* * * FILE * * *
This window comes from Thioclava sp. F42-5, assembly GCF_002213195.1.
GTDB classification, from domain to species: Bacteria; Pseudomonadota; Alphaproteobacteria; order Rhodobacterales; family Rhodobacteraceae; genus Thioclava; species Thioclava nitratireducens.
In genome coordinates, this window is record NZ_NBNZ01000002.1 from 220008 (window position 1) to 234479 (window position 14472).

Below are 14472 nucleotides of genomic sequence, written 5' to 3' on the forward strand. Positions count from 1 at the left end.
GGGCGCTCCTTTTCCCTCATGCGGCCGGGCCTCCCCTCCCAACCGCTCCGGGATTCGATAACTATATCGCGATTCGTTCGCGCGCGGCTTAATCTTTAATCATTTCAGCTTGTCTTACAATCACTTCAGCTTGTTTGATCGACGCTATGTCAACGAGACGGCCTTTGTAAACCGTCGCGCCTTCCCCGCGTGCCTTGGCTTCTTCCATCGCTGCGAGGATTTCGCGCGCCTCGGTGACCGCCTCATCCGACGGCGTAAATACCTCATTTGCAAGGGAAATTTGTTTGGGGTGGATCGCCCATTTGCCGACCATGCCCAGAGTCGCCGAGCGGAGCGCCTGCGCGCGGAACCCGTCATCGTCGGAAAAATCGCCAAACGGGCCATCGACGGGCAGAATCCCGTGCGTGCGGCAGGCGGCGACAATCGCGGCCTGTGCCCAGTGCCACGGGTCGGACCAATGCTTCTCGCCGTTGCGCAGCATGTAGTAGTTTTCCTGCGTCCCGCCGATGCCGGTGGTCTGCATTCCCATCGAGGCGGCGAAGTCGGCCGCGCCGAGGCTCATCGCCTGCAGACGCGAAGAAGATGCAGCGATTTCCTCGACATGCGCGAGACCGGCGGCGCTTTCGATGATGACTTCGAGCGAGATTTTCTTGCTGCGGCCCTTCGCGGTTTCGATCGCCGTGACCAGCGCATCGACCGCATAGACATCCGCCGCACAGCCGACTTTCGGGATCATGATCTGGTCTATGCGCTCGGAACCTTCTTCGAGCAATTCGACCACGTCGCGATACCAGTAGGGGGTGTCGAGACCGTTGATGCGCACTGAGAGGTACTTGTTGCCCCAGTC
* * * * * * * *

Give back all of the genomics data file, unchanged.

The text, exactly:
This window comes from Thioclava sp. F42-5, assembly GCF_002213195.1.
GTDB classification, from domain to species: Bacteria; Pseudomonadota; Alphaproteobacteria; order Rhodobacterales; family Rhodobacteraceae; genus Thioclava; species Thioclava nitratireducens.
In genome coordinates, this window is record NZ_NBNZ01000002.1 from 220008 (window position 1) to 234479 (window position 14472).

Below are 14472 nucleotides of genomic sequence, written 5' to 3' on the forward strand. Positions count from 1 at the left end.
GGGCGCTCCTTTTCCCTCATGCGGCCGGGCCTCCCCTCCCAACCGCTCCGGGATTCGATAACTATATCGCGATTCGTTCGCGCGCGGCTTAATCTTTAATCATTTCAGCTTGTCTTACAATCACTTCAGCTTGTTTGATCGACGCTATGTCAACGAGACGGCCTTTGTAAACCGTCGCGCCTTCCCCGCGTGCCTTGGCTTCTTCCATCGCTGCGAGGATTTCGCGCGCCTCGGTGACCGCCTCATCCGACGGCGTAAATACCTCATTTGCAAGGGAAATTTGTTTGGGGTGGATCGCCCATTTGCCGACCATGCCCAGAGTCGCCGAGCGGAGCGCCTGCGCGCGGAACCCGTCATCGTCGGAAAAATCGCCAAACGGGCCATCGACGGGCAGAATCCCGTGCGTGCGGCAGGCGGCGACAATCGCGGCCTGTGCCCAGTGCCACGGGTCGGACCAATGCTTCTCGCCGTTGCGCAGCATGTAGTAGTTTTCCTGCGTCCCGCCGATGCCGGTGGTCTGCATTCCCATCGAGGCGGCGAAGTCGGCCGCGCCGAGGCTCATCGCCTGCAGACGCGAAGAAGATGCAGCGATTTCCTCGACATGCGCGAGACCGGCGGCGCTTTCGATGATGACTTCGAGCGAGATTTTCTTGCTGCGGCCCTTCGCGGTTTCGATCGCCGTGACCAGCGCATCGACCGCATAGACATCCGCCGCACAGCCGACTTTCGGGATCATGATCTGGTCTATGCGCTCGGAACCTTCTTCGAGCAATTCGACCACGTCGCGATACCAGTAGGGGGTGTCGAGACCGTTGATGCGCACTGAGAGGTACTTGTTGCCCCAGTC